Definitely the vast majority are resolved positively that the person is released unharmed. I think we did an analysis of kidnappings, this was some years ago and we did a report on kidnappings. And they’re the length of time the average length of time that a national staff person spent in abduction was shorter than internationals. Internationals tend to take a lot more negotiation and there’s often an informal ransom being paid at the end of it, but not always. But something more than 80% were resolved without the person being killed.
Dominic Bowen 26:00
It is positive to note that the vast majority of kidnappings are resolved positively. But what do you think organisations can be doing better to support their employees, their travelling staff, their staff that are permanently based overseas or their national staff that live and have grown up in high risk environments to actually avoid kidnapping to start with?
Abby Stoddard 26:15
Well, I think the majority of victims are always going to be national staff as they are the majority of aid workers. But I believe that you’re seeing higher rates of kidnappings for nationals now, even with the disparity in numbers, so it’s more of an issue for national staff and I believe it’s because they do not have the same sort of security umbrella that the internationals do. One of the things that international organisations need to look at for their national staff is do they have safe transport between home and work? Is where they are living, properly secure, do they have the appropriate communications equipment to be in touch with the base And to not treat them as though they’re just local people who come to work, but they are part of this international organisations mission and are at risk, potentially also because people believe that they’re making loads of money, which may or may not be true, but often their salary as working for an international organisation is going to be higher than their neighbours. So national staff need to get the equivalent degree of security inputs as international staff, and national partners. There’s a difference here, because international organisations will have a legal duty of care to their employees, but they will not have a legal duty of care to the organisations that they work through in places where they will not use their own staff for security reasons. We believe and we think that the most of the humanitarian sector believes that there is an ethical duty of care, if not a legal one. And it needs to be it needs to be realised in ways where if your national partner does not have its own security system and protocols and equipment, then you as the international partner need to provide it, or you need to help them develop one. And some donors have pushed this issue by requiring it. USA ID now has in their contracts that if you are going to be subcontracted to a national NGO, either come under your security umbrella, or you must help them develop theirs. So I think that’s a really positive step. Because national organisations survive from contract to contract, they have very small margins, they don’t get the kinds of overheads if any, that international organisations do. So they are in this competitive process where they cut corners in order to be seen as a low cost reliable partner, but it’s often to the detriment of their own staff security. And they will put people overnight and unsafe places or they will send them on public transport and all of these things which can create real risk to them, and which the international sector has an ethical responsibility to address I believe.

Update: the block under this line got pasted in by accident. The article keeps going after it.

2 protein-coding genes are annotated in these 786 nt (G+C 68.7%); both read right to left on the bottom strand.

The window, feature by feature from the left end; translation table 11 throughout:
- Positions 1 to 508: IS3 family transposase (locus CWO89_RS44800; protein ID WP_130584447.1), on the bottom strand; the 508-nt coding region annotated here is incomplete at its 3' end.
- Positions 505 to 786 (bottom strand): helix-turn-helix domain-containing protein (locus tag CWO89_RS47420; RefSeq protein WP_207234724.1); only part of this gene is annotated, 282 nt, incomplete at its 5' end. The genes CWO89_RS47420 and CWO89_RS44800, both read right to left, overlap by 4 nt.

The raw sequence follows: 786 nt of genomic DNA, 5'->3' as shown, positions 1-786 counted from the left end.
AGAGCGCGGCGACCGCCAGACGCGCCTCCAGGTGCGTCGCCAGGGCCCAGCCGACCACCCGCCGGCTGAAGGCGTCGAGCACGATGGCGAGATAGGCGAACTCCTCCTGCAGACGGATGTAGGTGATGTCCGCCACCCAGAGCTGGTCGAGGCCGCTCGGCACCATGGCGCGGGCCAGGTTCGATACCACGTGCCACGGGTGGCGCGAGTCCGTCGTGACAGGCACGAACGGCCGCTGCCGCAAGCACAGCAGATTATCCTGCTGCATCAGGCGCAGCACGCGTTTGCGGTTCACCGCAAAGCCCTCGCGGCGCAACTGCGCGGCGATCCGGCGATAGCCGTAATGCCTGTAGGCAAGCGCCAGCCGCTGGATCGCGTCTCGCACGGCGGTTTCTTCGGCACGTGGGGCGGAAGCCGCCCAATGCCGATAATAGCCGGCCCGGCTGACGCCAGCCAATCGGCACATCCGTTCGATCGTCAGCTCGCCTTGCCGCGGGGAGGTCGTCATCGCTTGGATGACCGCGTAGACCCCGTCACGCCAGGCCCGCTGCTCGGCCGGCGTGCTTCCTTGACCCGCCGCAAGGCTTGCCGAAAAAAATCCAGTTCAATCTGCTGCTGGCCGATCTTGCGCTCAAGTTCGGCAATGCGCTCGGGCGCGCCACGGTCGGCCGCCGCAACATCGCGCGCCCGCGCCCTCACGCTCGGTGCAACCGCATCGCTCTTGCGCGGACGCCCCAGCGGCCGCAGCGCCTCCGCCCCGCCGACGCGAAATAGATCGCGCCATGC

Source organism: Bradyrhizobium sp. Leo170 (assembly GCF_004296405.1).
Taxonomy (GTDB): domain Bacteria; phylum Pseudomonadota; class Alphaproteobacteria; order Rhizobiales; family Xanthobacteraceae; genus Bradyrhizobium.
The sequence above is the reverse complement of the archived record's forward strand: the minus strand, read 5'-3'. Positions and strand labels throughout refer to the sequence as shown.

Dominic Bowen 29:15
Oh, exactly. And in the corporate sector, you know, we wouldn’t be signing on with a new partner, if we hadn’t conducted robust third party due diligence. And yet in the humanitarian sector, which is meant to be all about humanitarianism and supporting local communities, there certainly is a moral question, if not a legal one, as well, about delegating programmes onto an organisation that, you know, doesn’t have the capacity. And as you said, these are not necessarily complex tasks. They’re not easy, but they’re not complex. Do staff have safe transport to get to work to get to the programme CITES? Is there been an assessment of residential security, which you would always do for your international staff? Asking the local partner how are you assessing the residential security of the staff that are ultimately working for or subcontracting to an international organisation with all the perceptions that brings whether it’s the consumption of alcohol in countries where alcohol is prohibited, whether it’s moral behaviour, whether it’s the employment of women or working in mixed gender offices, or as you said, quite simply just the perception that the staff might be earning more money than other people in the community. So I think it beholds all organisations to really be considering not just delegating on the programme, but also delegating on the risk and what we’re doing to make sure that that is being successfully managed. If we look at risks, specifically, what risks do you think organisations need to be doing more to mitigate?